Canadian dollar hits session high after strong retail sales
By Claire Sibonney
TORONTO (Reuters) - Canada's currency touched a session high against its U.S. counterpart on Thursday after data showed domestic retail sales jumped much more than expected.
Following the data, the Canadian dollar strengthened to C$0.9875 versus the greenback, or $1.0127, compared with C$0.9890, or $1.0111, before the release.
Canada retail sales in October climbed 0.7 percent from September to a record C$39.45 billion ($39.85 billion), thanks to higher sales at motor vehicle dealers and gas stations.
Greg Moore, FX Strategist at TD Securities, said that ahead of the retail sales numbers, the market hadn't expected a big reaction from the Canadian dollar, as the focus had been more on uncertainty surrounding the U.S. budget crisis.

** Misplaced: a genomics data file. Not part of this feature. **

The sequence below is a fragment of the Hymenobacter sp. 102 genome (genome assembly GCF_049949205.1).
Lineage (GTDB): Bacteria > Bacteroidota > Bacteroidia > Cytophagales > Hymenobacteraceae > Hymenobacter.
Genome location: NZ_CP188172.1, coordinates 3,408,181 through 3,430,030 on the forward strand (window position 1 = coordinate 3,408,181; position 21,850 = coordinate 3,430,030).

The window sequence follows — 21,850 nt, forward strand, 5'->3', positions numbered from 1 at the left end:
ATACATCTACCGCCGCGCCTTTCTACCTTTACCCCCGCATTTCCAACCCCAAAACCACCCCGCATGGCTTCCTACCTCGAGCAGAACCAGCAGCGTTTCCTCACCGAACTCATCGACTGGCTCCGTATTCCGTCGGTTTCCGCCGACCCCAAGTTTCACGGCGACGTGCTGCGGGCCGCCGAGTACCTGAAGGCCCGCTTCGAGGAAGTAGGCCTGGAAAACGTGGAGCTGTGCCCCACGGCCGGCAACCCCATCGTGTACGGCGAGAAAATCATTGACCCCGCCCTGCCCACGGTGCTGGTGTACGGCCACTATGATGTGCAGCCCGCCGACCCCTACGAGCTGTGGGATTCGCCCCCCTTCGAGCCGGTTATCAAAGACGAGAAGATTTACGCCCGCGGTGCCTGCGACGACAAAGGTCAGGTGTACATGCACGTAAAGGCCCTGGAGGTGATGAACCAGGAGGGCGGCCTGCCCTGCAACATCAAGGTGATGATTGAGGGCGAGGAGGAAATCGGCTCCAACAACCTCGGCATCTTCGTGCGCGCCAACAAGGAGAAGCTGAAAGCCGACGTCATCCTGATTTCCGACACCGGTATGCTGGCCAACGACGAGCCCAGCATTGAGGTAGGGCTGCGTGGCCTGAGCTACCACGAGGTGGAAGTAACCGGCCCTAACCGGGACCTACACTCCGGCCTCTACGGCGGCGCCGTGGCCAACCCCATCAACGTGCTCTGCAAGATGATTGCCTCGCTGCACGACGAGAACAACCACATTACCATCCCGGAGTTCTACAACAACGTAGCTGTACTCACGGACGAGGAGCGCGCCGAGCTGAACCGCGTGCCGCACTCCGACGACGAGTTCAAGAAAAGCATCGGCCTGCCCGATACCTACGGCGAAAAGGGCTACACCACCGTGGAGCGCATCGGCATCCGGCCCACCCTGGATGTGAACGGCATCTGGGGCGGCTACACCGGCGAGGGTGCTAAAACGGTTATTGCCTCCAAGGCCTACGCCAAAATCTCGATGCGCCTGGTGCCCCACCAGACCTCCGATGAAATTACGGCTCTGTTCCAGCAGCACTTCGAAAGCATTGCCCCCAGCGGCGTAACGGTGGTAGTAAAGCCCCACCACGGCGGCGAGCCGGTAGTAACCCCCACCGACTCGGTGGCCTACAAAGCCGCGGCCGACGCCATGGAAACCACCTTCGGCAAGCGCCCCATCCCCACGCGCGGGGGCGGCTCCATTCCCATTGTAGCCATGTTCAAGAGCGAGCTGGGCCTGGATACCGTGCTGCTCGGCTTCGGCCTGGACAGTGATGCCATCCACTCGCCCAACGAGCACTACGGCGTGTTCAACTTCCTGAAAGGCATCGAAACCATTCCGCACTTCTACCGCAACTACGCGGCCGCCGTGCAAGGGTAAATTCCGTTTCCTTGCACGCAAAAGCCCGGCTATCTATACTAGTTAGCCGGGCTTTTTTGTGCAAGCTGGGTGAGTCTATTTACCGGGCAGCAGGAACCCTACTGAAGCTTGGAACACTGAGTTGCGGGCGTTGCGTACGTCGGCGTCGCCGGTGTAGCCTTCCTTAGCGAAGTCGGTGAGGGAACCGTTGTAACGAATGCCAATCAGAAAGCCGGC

"That would be the case unless we saw a pretty significant surprise," said Moore. "This (strong retail sales) was higher than pretty much all forecasters were expecting."
At 9:20 a.m. (1420 GMT), the currency eased back to C$0.9880, or $1.0121, little changed from Wednesday's North American session close at C$0.9881, or $1.0120.
Moore noted near-term U.S. dollar resistance versus Canada's around C$0.9900 and support around C$0.9825-30.
In other data, the U.S. economy grew faster than previously estimated in the third quarter as exports and government spending provided a lift, but that boost is likely to be lost amid slowing global demand and a move towards tighter fiscal policy. Continued...